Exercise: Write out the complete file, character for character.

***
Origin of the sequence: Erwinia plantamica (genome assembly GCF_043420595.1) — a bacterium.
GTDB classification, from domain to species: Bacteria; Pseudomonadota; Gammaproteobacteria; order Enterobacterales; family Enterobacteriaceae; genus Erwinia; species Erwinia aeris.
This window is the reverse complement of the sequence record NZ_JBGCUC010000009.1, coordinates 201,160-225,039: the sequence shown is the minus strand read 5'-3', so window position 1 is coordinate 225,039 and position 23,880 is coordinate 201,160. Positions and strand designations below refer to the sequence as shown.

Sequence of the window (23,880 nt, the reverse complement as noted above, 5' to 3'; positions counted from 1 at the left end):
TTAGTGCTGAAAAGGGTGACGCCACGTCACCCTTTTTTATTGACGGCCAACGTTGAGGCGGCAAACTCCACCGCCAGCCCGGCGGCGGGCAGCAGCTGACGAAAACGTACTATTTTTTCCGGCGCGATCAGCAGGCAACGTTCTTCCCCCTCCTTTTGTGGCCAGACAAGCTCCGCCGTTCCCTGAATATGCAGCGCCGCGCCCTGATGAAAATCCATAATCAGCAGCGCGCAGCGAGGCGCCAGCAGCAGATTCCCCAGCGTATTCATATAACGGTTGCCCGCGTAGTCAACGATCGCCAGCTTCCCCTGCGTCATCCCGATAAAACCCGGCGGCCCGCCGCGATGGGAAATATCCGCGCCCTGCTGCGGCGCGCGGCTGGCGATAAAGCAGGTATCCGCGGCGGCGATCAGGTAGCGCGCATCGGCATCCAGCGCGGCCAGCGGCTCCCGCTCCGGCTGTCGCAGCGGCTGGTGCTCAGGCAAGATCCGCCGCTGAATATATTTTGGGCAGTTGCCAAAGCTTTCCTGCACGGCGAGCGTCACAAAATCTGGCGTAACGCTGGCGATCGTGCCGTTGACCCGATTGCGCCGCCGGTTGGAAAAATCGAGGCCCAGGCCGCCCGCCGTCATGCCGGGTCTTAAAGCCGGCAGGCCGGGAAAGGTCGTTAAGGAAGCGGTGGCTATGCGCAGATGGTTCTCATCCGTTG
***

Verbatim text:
Origin of the sequence: Erwinia plantamica (genome assembly GCF_043420595.1) — a bacterium.
GTDB classification, from domain to species: Bacteria; Pseudomonadota; Gammaproteobacteria; order Enterobacterales; family Enterobacteriaceae; genus Erwinia; species Erwinia aeris.
This window is the reverse complement of the sequence record NZ_JBGCUC010000009.1, coordinates 201,160-225,039: the sequence shown is the minus strand read 5'-3', so window position 1 is coordinate 225,039 and position 23,880 is coordinate 201,160. Positions and strand designations below refer to the sequence as shown.

Sequence of the window (23,880 nt, the reverse complement as noted above, 5' to 3'; positions counted from 1 at the left end):
TTAGTGCTGAAAAGGGTGACGCCACGTCACCCTTTTTTATTGACGGCCAACGTTGAGGCGGCAAACTCCACCGCCAGCCCGGCGGCGGGCAGCAGCTGACGAAAACGTACTATTTTTTCCGGCGCGATCAGCAGGCAACGTTCTTCCCCCTCCTTTTGTGGCCAGACAAGCTCCGCCGTTCCCTGAATATGCAGCGCCGCGCCCTGATGAAAATCCATAATCAGCAGCGCGCAGCGAGGCGCCAGCAGCAGATTCCCCAGCGTATTCATATAACGGTTGCCCGCGTAGTCAACGATCGCCAGCTTCCCCTGCGTCATCCCGATAAAACCCGGCGGCCCGCCGCGATGGGAAATATCCGCGCCCTGCTGCGGCGCGCGGCTGGCGATAAAGCAGGTATCCGCGGCGGCGATCAGGTAGCGCGCATCGGCATCCAGCGCGGCCAGCGGCTCCCGCTCCGGCTGTCGCAGCGGCTGGTGCTCAGGCAAGATCCGCCGCTGAATATATTTTGGGCAGTTGCCAAAGCTTTCCTGCACGGCGAGCGTCACAAAATCTGGCGTAACGCTGGCGATCGTGCCGTTGACCCGATTGCGCCGCCGGTTGGAAAAATCGAGGCCCAGGCCGCCCGCCGTCATGCCGGGTCTTAAAGCCGGCAGGCCGGGAAAGGTCGTTAAGGAAGCGGTGGCTATGCGCAGATGGTTCTCATCCGTTG